Robotic left lateral sectionectomy as stepwise approach for cirrhotic liver
Laparoscopy is considered the gold standard approach to perform left lateral sectionectomy (LLS). Furthermore, laparoscopy for cirrhotic patients can reduce intraoperative bleeding and postoperative morbidity when compared to open surgery. Although robotic surgery is feasible for both minor and major liver resections, it remains a work in progress and only few series reported this approach for cirrhotic patients. We reported two cases of 62-year-old men, both with hepatitis C virus and alcoholic cirrhosis, but with compensated liver functions (MELD 9–10 and Child–Pugh A5–A6). The patients were diagnosed with a single lesion in the left lobe. Robotic LLS was performed using intraoperative ultrasound to confirm findings of pre-operative image, and linear staplers were used to control left lobe inflow and outflow. The specimens were removed through Pfannenstiel incision in both patients. Both procedures followed the same standardization. The total operative time was 250 and 151 min with estimated blood loss of 100 and 70 ml, respectively, for cases 1 and 2. The procedures were made without Pringle maneuver and postoperative course was uneventful with hospital discharge at third and fourth postoperative day, respectively. The pathology examination confirmed a 2.5- and 4.5-cm hepatocellular carcinoma, respectively; both presented negative margins and cirrhosis. Robotic LLS seems to be as feasible as conventional laparoscopic approach as a stepwise procedure in a robotic learning curve for liver resection. Its benefits can also be offered to selected cirrhotic patients.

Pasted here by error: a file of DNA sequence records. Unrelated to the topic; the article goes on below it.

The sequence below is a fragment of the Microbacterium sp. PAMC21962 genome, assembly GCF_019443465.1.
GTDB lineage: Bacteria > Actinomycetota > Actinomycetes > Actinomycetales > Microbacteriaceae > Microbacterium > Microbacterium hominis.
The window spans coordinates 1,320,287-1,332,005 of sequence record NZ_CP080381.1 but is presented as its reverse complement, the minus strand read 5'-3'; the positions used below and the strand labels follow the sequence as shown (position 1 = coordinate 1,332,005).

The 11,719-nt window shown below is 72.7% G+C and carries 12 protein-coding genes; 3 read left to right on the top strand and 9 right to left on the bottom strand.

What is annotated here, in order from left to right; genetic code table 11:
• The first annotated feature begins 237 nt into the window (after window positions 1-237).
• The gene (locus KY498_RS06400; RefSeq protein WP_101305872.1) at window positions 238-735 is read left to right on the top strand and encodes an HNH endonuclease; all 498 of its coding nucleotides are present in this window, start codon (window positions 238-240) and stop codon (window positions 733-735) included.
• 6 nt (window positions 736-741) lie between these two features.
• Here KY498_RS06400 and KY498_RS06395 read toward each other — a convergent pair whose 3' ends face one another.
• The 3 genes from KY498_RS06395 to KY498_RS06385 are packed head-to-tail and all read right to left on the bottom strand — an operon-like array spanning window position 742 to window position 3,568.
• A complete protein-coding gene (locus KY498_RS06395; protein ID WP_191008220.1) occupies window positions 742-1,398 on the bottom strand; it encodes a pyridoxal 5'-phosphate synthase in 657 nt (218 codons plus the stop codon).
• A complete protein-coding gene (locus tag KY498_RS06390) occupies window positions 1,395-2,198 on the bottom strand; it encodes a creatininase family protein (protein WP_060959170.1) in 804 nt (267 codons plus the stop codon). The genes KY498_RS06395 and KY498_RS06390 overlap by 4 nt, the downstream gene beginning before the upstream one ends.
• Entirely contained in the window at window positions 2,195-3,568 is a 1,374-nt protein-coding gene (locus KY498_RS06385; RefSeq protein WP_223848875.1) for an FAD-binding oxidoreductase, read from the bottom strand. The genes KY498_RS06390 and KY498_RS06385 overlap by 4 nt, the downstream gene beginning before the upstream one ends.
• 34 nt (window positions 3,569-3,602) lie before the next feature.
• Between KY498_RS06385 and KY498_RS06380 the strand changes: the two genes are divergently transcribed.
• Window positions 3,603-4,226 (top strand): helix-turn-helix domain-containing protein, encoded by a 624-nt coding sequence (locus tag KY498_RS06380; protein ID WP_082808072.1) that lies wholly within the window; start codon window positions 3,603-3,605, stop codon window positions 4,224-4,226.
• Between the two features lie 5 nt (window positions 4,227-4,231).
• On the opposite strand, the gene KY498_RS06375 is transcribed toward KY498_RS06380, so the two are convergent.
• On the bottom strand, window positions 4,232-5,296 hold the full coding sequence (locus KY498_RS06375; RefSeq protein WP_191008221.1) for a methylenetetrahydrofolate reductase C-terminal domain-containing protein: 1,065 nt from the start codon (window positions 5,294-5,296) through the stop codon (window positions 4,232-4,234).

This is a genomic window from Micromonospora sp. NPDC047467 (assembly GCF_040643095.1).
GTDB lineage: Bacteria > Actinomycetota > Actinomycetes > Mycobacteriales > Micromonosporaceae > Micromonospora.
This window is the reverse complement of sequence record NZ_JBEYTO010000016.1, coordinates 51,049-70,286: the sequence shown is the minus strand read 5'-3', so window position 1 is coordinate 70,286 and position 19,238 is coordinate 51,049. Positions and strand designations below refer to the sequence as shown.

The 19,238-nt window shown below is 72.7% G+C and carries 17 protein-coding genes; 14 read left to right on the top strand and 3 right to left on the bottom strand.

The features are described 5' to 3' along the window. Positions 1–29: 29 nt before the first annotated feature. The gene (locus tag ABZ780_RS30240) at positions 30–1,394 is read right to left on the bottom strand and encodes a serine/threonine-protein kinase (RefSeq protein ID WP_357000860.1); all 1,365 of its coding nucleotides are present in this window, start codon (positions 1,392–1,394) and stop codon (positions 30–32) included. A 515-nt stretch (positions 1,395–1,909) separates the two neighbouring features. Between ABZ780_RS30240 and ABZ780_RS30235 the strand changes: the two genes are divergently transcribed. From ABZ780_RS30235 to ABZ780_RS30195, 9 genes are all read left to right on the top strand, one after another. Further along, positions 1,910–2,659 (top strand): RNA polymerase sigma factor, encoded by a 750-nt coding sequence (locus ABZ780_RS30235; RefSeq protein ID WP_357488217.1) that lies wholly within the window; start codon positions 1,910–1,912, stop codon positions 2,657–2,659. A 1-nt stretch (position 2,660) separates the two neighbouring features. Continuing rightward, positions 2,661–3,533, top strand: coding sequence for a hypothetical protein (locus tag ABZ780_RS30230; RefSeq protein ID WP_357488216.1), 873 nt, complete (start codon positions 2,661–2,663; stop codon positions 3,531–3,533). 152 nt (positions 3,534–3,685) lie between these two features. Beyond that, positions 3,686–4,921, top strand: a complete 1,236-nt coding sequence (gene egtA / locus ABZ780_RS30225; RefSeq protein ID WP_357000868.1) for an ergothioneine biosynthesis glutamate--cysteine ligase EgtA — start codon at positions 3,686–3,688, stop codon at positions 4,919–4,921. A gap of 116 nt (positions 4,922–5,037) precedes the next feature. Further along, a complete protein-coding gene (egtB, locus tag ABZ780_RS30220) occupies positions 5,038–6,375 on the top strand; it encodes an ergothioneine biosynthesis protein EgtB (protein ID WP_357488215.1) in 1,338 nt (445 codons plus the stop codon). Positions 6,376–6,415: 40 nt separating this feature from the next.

KeywordsHepatocellular carcinoma Liver cirrhosis Robotics Minimally invasive surgery Hepatectomy
Minimally invasive surgery
Left lateral sectionectomy
Model of end-stage liver disease
Compliance with ethical standards
This paper was not funded in part or in whole by any organization.
Conflict of interest
All authors declare that they have nothing to disclose.
All procedures followed were in accordance with the ethical standards of the responsible committee on human experimentation (institutional and national) and with the Helsinki Declaration of 1975, as revised in 2000. Informed consent was obtained from all patients for being included in the study.
Written informed consent was obtained from the patient for publication of these Case Reports and any accompanying images.